滋賀 (Shiga): (滋賀新聞会社) Shiga Shinbun Kaisha, 1876. Softcover. Octavo. Approx. 6x8.5" Unpaginated. 22 leaves. Blue paper string-tied wrappers with black lettering over a white paper label on the front cover. This fascinating work on color theory was first published in Japan starting in 1873, and was required learning for art students in the fourth grade. This edition of the work was published by the Shiga Newspaper Company, for schools in the Shiga Prefecture. During the Meiji Era, when Japan went through major rapid modernization and societal change, education just as much as other aspects of society became highly influenced by western theory and practice. Hand-colored throughout.
The work introduces the concepts of Isaac Newton's work on the color spectrum and purportedly utilized previously existing American educational materials. The front of the book contains a detailed color chart (including more than 35 shades of color), color wheel (in a venn diagram style) representing the realtionship between primary and secondary colors, and a diagram of the light spectrum, all hand-colored. The educational process in the book is organized by each color of the spectrum, with each section having it own painted color block. Additionally, each section is defined by a series of questions and answers, posed to the students. Examples include such questions as "What color is sunlight?", "There are seven colors in the rainbow. What are those colors?". The book contains publisher's information for ordering the work for Osaka and Kyoto prefectures at the back. Text in Japanese.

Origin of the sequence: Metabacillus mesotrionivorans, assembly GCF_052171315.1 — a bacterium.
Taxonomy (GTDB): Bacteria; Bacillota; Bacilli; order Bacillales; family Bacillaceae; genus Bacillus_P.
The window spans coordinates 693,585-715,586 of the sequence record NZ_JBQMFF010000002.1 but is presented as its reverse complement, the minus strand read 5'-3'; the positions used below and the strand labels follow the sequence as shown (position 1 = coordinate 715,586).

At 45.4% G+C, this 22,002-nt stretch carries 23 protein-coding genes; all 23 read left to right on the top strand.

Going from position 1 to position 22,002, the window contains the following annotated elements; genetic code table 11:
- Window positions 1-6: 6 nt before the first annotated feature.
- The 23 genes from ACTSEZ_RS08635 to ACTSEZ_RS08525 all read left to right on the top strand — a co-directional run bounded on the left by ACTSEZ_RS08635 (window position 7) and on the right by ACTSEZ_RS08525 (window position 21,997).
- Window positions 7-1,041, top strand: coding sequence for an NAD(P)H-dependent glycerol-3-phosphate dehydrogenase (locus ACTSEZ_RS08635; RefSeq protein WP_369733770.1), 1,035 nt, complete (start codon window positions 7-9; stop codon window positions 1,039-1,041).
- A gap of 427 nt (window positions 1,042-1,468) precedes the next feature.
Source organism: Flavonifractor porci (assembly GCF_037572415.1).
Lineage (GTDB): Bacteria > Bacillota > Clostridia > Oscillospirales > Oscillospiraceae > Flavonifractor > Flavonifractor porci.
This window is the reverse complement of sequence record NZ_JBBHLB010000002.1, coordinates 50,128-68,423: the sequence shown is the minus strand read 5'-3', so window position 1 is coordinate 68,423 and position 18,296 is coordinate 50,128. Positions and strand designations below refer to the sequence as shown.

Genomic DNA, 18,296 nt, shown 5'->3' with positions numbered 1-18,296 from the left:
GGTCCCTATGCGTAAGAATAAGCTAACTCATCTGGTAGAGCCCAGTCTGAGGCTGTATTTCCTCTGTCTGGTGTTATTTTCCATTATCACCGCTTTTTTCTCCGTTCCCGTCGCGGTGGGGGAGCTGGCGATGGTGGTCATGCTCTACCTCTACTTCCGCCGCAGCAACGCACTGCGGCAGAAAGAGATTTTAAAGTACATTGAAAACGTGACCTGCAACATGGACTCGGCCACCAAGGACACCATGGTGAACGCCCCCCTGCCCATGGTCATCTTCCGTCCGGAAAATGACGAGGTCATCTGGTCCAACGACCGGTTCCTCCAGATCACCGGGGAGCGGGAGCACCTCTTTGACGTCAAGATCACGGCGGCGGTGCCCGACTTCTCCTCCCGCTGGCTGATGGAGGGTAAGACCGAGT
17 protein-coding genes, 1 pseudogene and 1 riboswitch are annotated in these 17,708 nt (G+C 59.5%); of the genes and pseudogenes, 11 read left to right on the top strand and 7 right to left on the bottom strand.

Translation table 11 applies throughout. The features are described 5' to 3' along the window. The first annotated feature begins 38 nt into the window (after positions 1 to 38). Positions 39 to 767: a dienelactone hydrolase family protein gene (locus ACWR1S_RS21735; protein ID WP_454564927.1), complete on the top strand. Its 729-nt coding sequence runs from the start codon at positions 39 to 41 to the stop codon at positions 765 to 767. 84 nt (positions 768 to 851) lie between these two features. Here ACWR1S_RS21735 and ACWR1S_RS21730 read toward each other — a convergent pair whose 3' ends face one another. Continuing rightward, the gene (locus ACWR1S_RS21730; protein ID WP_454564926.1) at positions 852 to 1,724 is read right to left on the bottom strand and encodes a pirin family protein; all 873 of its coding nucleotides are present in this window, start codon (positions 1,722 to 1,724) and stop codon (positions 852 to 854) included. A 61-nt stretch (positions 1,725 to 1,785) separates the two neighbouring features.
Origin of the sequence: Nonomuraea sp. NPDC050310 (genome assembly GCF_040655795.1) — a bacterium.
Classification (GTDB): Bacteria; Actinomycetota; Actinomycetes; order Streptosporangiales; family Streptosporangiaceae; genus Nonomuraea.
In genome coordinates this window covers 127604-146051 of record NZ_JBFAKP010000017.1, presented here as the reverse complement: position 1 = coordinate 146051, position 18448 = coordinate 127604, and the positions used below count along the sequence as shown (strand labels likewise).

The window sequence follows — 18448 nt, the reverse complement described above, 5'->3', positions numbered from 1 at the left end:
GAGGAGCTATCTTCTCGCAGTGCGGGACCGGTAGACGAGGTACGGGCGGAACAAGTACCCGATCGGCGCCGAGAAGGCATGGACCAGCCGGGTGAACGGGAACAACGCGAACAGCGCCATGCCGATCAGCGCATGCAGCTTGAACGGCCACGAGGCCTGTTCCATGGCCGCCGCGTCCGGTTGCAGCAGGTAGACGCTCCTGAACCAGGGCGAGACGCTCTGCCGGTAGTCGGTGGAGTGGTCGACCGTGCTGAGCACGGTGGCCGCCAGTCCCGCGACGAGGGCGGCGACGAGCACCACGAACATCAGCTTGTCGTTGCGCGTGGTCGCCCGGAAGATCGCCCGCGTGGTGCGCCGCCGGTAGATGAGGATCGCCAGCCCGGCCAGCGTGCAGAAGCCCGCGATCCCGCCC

Wrappers sunned, and with rubbing to corners. White paper label on the front cover with some tears, creasing and light chipping. Some worming to the covers and throughout the text, mostly in the margins but still affecting the text and a few of the woodblock images. Small yellow paint stain (probably from the original art students) present at the top of the final page. Wrappers and interior in good- condition overall. Protected by modern mylar. Quite scarce. g-. Item #43395